A sermon preached at Southminster Presbyterian Church on June 28, 2014
(This was at our Saturday Evening Sabbath Service. We’ll be doing this, instead of Sunday worship, the last week of each month.)
Thank you for being here tonight.
I truly am grateful for your willingness to try something very different.
But I would not have asked the Worship committee and the session to lead us on this experiment if I didn’t think it were important and worth doing.
So thank you for trying something new.
As I’ve mentioned before, I think we, as a congregation, are great at DOING things. When asked who we are, the answers given tell what we do.
We give lots of hugs and welcome people.
We have the best potlucks because we make great casseroles and desserts.
We work for justice and inclusion.
We are a lot of verbs.
We could make a similar point about ourselves, using what we do to inform who we are:
We are hospitable and welcoming.
We value fellowship and justice.
We care about this place and our call to be disciples, and so that plays out in our work and worship.
We define ourselves by doing.
When the doing gets us tired, however, we burn out. I have heard, more times than you’d believe, this comment:
“I need to take a break from church. It’s nothing personal. But I’m tired from doing-(fill in the blank) and need a break.”
I totally get it.
Looking around at the culture at large, we should not be surprised when we see it in church too.
We applaud people for being workaholics—we call them dedicated employees.
Until they have heart attacks.
I was looking for articles about burnout online and saw this headline:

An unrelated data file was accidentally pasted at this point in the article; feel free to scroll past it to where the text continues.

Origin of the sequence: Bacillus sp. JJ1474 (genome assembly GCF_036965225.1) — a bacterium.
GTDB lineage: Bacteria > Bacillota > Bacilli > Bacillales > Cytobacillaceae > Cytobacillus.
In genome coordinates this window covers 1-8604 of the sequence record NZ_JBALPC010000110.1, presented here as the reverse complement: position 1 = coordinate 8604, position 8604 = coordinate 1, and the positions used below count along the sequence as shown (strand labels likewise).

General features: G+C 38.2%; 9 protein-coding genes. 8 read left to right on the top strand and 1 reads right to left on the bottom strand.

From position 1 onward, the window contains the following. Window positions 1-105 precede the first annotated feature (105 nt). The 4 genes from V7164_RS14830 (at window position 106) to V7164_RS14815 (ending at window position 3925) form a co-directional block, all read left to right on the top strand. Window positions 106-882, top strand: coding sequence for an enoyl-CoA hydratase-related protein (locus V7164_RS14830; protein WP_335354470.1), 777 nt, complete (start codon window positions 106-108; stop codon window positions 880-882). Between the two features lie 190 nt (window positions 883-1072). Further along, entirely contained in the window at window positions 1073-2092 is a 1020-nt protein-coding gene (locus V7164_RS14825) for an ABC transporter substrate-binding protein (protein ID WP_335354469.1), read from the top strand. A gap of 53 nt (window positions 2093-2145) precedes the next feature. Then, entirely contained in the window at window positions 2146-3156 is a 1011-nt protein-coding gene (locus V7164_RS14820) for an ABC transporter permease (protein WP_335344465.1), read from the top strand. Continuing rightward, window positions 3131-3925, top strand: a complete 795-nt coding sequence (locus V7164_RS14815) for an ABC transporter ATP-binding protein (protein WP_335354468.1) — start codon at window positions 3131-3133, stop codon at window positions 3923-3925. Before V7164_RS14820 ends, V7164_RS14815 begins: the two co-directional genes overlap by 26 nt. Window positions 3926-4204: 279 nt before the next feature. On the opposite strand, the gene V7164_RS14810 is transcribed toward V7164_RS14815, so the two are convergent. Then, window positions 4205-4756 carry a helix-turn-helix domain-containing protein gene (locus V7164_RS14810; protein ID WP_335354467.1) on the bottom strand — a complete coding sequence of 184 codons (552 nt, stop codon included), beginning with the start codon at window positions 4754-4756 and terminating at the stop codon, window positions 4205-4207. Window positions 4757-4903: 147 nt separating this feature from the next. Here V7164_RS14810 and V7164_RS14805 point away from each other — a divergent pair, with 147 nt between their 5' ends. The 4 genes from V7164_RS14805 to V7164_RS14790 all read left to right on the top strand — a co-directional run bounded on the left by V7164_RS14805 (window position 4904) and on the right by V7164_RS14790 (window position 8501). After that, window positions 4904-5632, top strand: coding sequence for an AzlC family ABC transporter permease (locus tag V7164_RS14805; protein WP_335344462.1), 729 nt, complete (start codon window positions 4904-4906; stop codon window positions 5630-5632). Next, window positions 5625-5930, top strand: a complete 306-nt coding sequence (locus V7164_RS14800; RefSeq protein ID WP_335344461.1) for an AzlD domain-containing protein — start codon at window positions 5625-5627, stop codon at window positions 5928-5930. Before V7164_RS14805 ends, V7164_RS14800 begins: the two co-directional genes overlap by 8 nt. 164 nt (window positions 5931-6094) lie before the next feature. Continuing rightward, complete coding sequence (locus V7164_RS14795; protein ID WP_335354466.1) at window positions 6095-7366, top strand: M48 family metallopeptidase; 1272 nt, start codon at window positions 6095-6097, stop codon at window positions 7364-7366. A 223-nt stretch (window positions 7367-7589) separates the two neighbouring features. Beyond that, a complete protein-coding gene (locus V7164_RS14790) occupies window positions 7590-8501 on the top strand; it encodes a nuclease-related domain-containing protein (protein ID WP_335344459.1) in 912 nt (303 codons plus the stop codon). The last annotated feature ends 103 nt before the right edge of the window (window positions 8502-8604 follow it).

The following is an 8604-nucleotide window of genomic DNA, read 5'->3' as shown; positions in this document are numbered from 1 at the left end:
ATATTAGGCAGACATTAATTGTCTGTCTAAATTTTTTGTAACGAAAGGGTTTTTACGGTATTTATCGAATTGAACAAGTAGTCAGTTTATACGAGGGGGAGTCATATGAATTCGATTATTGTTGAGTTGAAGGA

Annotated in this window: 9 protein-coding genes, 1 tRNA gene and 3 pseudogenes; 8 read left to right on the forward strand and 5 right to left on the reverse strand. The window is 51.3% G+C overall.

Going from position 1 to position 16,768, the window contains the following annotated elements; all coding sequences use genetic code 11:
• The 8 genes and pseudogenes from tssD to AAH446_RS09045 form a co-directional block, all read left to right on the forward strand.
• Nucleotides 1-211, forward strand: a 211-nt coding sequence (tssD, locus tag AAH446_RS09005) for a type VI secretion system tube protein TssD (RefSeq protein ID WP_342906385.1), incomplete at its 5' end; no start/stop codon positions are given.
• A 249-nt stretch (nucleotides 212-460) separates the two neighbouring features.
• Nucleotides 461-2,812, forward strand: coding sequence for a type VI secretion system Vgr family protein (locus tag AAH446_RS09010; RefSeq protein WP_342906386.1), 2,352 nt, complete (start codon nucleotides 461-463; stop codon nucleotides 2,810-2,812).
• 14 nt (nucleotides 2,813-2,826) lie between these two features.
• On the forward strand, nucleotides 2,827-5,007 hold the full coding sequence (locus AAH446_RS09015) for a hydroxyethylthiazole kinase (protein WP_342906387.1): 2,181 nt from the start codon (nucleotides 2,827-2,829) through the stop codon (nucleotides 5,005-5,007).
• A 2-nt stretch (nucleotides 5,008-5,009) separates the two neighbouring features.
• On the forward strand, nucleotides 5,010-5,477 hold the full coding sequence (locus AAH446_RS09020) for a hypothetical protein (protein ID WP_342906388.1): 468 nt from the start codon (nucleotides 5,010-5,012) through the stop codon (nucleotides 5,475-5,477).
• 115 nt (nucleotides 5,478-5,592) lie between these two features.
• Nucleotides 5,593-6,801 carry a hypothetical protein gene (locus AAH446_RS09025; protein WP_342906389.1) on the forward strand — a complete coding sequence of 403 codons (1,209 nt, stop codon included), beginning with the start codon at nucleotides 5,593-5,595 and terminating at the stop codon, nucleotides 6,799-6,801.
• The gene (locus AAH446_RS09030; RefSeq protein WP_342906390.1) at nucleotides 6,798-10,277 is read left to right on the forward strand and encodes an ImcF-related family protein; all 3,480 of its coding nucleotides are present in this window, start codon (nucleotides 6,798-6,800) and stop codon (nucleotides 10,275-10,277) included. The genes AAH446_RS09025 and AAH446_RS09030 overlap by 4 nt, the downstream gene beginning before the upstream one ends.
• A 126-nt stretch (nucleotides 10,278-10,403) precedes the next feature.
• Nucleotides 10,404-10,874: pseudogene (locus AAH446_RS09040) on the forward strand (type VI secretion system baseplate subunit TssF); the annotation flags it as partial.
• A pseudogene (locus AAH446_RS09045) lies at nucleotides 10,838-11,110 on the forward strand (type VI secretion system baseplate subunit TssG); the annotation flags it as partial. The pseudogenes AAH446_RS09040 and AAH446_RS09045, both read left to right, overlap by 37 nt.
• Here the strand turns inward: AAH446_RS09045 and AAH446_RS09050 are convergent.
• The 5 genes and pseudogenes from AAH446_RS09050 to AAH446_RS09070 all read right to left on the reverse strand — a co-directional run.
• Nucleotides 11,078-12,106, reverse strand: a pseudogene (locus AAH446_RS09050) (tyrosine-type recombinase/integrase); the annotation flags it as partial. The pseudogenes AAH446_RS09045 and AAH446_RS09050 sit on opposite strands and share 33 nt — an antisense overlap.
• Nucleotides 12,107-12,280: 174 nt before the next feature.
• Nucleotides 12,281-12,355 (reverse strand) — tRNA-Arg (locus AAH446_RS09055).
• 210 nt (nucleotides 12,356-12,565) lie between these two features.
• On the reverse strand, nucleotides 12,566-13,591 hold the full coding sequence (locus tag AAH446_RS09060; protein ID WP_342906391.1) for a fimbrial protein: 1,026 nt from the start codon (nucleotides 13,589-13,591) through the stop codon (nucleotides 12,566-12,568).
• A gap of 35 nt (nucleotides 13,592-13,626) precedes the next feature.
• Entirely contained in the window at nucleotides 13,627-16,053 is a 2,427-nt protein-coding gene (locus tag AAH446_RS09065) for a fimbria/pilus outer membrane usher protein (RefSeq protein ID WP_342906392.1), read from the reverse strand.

How to be a workaholic and not get burned out.
I’d like to suggest that’s not the point.
A more helpful article might be
“Don’t be a workaholic. You aren’t that important.”
Because to be frank, we wrap our value, our identity, in our work.
I was thinking it was an American problem. And I’m sure we take it to new heights because. Well. America. Hello.
Reading the passage from Exodus, however, I notice that Moses is as susceptible to it as I am.
His Father in law sees him at work, a one man show of self importance, and asks him, “what on earth is going on here? Why are you the only one working while people have to stand around all day and wait on you?”
Moses replies, “Because the people come to me to inquire of God. When they have a dispute, they come to me and I decide between one person and another, and I make known to them the statutes and instructions of God.’
Bless his heart.
We’re like that too.
Ministers can be especially susceptible to burnout because there is always more ministry to do. And when you’re working for God, who has time to take vacation? If you believe you’re the only person who can mediate God to your congregation, how could you ever stop?
I hear it all the time—people who don’t take their vacation. Ever. Who work long hours. Who sacrifice time with their family to work.
And so we’re thankful for Moses Father in law, showing up, seeing this path to burn out and saying, “what in the world are you doing?”